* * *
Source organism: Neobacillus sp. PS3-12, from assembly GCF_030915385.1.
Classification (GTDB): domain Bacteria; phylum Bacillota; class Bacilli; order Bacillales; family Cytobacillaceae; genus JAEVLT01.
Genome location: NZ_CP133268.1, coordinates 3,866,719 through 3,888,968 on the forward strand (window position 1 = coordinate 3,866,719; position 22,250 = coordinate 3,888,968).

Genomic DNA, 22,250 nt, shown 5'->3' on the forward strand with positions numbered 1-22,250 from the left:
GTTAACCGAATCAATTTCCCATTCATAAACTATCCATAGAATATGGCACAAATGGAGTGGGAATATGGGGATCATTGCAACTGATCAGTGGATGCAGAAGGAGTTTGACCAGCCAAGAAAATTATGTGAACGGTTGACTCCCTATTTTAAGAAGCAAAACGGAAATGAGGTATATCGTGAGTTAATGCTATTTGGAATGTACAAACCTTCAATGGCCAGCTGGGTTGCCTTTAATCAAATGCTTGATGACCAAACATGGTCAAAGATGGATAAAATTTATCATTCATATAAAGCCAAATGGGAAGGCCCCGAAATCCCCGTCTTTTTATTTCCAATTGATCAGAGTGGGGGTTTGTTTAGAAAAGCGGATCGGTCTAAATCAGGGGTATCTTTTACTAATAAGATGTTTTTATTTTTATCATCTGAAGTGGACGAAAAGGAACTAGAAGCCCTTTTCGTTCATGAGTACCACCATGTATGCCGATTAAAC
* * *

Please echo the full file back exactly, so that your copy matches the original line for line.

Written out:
Source organism: Neobacillus sp. PS3-12, from assembly GCF_030915385.1.
Classification (GTDB): domain Bacteria; phylum Bacillota; class Bacilli; order Bacillales; family Cytobacillaceae; genus JAEVLT01.
Genome location: NZ_CP133268.1, coordinates 3,866,719 through 3,888,968 on the forward strand (window position 1 = coordinate 3,866,719; position 22,250 = coordinate 3,888,968).

Genomic DNA, 22,250 nt, shown 5'->3' on the forward strand with positions numbered 1-22,250 from the left:
GTTAACCGAATCAATTTCCCATTCATAAACTATCCATAGAATATGGCACAAATGGAGTGGGAATATGGGGATCATTGCAACTGATCAGTGGATGCAGAAGGAGTTTGACCAGCCAAGAAAATTATGTGAACGGTTGACTCCCTATTTTAAGAAGCAAAACGGAAATGAGGTATATCGTGAGTTAATGCTATTTGGAATGTACAAACCTTCAATGGCCAGCTGGGTTGCCTTTAATCAAATGCTTGATGACCAAACATGGTCAAAGATGGATAAAATTTATCATTCATATAAAGCCAAATGGGAAGGCCCCGAAATCCCCGTCTTTTTATTTCCAATTGATCAGAGTGGGGGTTTGTTTAGAAAAGCGGATCGGTCTAAATCAGGGGTATCTTTTACTAATAAGATGTTTTTATTTTTATCATCTGAAGTGGACGAAAAGGAACTAGAAGCCCTTTTCGTTCATGAGTACCACCATGTATGCCGATTAAAC